In Search of Twine… Since 1983


I have been actively searching for twine since September 1, 1983. I remember the date because it was written on the top of the rental agreement for my first flat – a three bedroom with high ceilings and inadequate heating that I shared with a couple of roommates. In honour of my newfound independence, my uber-practical father presented me with a black plastic toolkit filled with home-dweller essentials, including a roll of twine.

The twine went missing almost immediately. No one fessed up to using it… it simply disappeared. I replaced it. It disappeared again. Thus began the never-ending cycle. My father was right about the practicality of the items in the toolbox. 23 years later, I still have it, and still use most of the items inside. But the item that is most ‘handy’ is the twine, which can never be found in the toolbox… or in the gadget drawer in my kitchen… or in the cupboard where I keep the recyclables.

“Twine” is written on at least one grocery list every month. I buy it. I put it in the toolbox… and the gadget drawer… and the cupboard. But when I want to actually bind boxes with twine so that the damn garbage collectors will take away my flattened boxes, it is gone and I must search the house.

I have found twine in the most unlikely places: in my husband’s shaving kit, in the glove compartment of the car, in the pouch of a child’s hoodie, and under the corner of the dog’s bed, to name a few locations. Yet no one ever fesses up to using it… not the husband, not the children, not the dog. It is a mystery of life.

If the twine were the only thing prone to pulling a Houdini, I might be less consternated. But it is just one of several useful items that regularly vanish into thin air, including:

  • Phone charging cords and the little square do-hickies that you need to plug them into a regular outlet
  • Functional earpods (although broken ones that only allow me to hear music from one side of my head seem readily available)
  • Library cards
  • Umbrellas
  • My eyeliner pencils, my mascara, and my lip balms (although those belonging to my daughters are remarkably spared)
  • The small set of scissors from the kitchen drawer
  • The “good” can opener… ..where the F%#@% is this going?
  • The little dry erase marker with the magnet on one end that is supposed to be stuck to the fridge
  • Stamps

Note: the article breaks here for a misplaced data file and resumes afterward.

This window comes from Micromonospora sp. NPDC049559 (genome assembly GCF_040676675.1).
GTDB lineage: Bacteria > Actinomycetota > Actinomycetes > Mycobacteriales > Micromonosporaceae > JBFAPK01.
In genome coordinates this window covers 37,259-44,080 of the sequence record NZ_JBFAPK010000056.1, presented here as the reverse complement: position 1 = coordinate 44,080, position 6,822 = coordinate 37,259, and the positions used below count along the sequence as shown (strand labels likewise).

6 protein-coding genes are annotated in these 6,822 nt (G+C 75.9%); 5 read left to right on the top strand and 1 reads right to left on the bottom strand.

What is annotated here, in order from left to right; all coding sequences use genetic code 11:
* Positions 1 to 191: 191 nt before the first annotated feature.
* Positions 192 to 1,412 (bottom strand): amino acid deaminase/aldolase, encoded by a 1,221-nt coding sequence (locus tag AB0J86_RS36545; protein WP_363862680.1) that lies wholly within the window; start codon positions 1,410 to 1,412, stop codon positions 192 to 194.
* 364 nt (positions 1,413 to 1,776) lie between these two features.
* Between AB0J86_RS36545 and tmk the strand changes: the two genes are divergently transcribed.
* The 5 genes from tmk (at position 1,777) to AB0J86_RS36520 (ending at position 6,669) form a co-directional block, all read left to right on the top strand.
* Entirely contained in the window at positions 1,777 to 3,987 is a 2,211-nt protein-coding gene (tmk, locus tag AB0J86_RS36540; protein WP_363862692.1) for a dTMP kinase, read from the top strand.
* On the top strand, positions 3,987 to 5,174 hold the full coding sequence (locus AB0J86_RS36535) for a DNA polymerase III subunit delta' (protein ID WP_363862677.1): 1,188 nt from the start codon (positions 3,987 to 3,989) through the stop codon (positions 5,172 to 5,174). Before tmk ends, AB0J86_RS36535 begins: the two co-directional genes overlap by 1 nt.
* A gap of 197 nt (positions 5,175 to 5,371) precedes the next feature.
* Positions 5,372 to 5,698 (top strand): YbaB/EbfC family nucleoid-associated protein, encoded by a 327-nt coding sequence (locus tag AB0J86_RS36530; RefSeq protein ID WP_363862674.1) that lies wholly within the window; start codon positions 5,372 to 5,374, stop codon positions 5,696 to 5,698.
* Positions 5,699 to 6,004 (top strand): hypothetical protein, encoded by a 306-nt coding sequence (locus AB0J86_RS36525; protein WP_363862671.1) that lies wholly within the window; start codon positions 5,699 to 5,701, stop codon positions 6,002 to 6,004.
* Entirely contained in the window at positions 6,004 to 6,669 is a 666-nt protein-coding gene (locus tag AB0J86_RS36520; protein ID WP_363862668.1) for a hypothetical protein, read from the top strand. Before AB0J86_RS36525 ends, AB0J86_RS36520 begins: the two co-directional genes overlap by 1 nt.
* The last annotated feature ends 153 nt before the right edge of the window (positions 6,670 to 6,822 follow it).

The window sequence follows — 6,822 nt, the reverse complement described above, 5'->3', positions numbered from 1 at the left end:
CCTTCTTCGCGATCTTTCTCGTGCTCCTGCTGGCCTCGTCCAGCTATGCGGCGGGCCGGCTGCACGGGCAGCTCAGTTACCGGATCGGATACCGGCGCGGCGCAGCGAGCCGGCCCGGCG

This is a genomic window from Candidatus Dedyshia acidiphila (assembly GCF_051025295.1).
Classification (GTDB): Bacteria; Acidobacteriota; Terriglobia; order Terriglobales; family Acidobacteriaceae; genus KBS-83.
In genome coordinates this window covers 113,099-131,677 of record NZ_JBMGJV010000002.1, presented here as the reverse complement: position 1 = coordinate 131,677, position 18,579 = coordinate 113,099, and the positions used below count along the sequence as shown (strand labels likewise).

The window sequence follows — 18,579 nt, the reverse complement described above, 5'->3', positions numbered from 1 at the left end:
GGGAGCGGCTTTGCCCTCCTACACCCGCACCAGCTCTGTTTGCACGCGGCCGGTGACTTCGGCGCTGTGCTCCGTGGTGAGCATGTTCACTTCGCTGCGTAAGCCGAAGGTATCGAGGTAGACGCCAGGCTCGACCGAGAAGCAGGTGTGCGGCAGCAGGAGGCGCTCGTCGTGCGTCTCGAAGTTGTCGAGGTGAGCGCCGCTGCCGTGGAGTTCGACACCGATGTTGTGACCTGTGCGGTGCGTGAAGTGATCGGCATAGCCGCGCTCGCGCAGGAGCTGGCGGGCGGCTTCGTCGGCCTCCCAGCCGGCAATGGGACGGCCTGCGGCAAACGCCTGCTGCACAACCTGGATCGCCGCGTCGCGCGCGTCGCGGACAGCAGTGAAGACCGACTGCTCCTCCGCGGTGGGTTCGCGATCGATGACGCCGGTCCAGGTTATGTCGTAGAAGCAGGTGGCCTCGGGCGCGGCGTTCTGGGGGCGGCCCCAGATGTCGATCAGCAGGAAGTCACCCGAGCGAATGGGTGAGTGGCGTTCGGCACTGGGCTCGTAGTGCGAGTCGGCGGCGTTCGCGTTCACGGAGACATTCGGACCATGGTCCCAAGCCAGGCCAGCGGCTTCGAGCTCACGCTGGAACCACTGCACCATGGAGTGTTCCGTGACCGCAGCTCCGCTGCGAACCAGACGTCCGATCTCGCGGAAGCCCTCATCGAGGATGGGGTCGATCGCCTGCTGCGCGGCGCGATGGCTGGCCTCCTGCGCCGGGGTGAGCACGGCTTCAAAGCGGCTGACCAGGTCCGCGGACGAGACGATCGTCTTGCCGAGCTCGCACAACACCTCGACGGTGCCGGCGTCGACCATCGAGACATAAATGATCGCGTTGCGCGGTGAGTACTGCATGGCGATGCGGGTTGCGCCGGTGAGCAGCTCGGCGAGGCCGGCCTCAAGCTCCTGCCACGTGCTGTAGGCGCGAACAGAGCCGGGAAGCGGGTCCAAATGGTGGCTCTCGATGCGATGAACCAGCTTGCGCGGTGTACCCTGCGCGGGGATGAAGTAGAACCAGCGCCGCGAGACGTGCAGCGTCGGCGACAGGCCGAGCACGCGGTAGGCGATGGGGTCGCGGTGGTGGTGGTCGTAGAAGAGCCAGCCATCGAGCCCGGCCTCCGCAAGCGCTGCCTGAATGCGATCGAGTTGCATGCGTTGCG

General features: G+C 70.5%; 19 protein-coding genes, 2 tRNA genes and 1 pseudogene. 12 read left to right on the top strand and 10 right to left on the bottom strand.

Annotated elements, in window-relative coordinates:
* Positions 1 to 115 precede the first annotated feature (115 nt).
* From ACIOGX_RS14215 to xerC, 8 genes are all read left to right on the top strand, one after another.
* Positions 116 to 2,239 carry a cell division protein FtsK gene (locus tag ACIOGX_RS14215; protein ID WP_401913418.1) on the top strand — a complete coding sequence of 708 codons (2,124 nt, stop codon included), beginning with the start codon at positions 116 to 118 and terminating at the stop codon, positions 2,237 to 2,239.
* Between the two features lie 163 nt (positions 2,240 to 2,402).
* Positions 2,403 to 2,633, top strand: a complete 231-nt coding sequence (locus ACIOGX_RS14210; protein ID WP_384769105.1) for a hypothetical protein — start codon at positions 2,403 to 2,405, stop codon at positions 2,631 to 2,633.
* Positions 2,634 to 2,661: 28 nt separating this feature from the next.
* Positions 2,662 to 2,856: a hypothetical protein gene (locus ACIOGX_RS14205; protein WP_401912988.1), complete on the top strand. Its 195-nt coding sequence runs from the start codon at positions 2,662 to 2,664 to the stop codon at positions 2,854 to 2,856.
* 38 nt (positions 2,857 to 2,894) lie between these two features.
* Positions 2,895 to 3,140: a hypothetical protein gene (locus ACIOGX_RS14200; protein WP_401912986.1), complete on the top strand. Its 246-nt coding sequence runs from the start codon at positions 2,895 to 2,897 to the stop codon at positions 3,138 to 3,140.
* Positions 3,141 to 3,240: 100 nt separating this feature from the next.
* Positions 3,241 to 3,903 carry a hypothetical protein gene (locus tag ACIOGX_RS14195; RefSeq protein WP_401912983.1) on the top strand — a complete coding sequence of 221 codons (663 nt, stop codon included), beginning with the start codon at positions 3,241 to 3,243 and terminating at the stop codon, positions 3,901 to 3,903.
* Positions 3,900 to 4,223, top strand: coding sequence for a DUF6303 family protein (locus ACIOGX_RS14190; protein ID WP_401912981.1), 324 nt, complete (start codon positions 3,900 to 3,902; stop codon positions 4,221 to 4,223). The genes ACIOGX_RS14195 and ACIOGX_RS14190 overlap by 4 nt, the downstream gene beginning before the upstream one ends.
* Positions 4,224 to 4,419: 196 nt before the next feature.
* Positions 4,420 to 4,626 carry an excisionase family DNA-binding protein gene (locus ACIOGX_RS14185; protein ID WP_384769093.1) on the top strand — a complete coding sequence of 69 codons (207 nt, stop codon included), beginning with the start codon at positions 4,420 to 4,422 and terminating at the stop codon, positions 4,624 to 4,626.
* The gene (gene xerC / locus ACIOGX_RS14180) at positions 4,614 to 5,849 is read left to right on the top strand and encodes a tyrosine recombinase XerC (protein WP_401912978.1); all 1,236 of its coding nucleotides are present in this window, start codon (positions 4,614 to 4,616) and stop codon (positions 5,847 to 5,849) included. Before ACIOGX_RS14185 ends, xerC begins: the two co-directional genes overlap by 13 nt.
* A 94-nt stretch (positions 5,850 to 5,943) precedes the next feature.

• The little round pads you use to remove nail polish
  • The BBQ lighter… and the disposable Bic .. and the box of waterproof matches that camper’s use… basically anything that might make fire

The list is endless. It’s as though a poltergeist has taken up residence and is interested only in items that can be purchased at the local Shoppers Drugmart.

Only I wonder about the strange goings on and the vanishing-into-thin-air situations that crop up on an almost daily basis. Only I grumble and mumble and seek confessions. Everyone else, including the dog, seems remarkably disinterested. “Put it on the grocery list, ” my husband will calmly advise me, having no idea how close he is to being smothered by a toss cushion. Because I do not want to buy more twine, or a new can opener, or another BBQ lighter. I want to find the things that I have already bought!

I am thinking of starting a facebook group for people like me… women who need to know where shit has gone! We could exchange images of lost items, and offer condolences to ‘friends’ left in the rain without umbrellas, or forced to attend weddings bare-faced, with nothing but a Bert’s Bees SPF 30 wax stick on their lips. We could post happy face emoticons to celebrate the recovery of earpods from betwixt the sofa cushions, or the finding of a library card in the ass pocket of a pair of jeans.

There must be enough of us to form a group… yes? I am not alone, am I!?!

Author: Kim Scaravelli

Kim Scaravelli is an entrepreneur, marketer, content consultant, and author of “Making Words Work”. The best way to keep in touch is to subscribe to Kim’s popular newsletter. Every second Wednesday, she shares practical writing tips, timely insights, and resources to make your work easier and your content better. To learn more about Kim, visit her website.

13 thoughts

  1. And, as we get older, the problem exacerbates, doesn’t it? I’ve driven myself crazy on many occasions, looking for something I knew I had, but it wasn’t in the place I would normally put it.


    1. My mother-in-law is now at an age when she worries about her mental health whenever this happens to her. I think she finds it reassuring when it happens to others! After all… we can’t all be losing our minds… can we?!?

      Liked by 1 person

  2. This post gave me great belly laughs because each of us with kids and pets can relate. I had a son who did bicycle repairs at our house, for his bike and every kid in the neighborhood. Rule #1 was, if you borrow a tool of mine you must put it back. Right! I would find my good Craftsman screwdrivers stuck in the backyard grass/dirt. I’d find them by running over the handles with the lawn!owner. 😦


    1. hmmm… that is worse because it speaks to the presence of Gremlins… tiny mythical creatures who deliberately mess with you. Do you have Gremlins? Good news… could make a really fab blog post about life with Gremlins!

      Liked by 1 person

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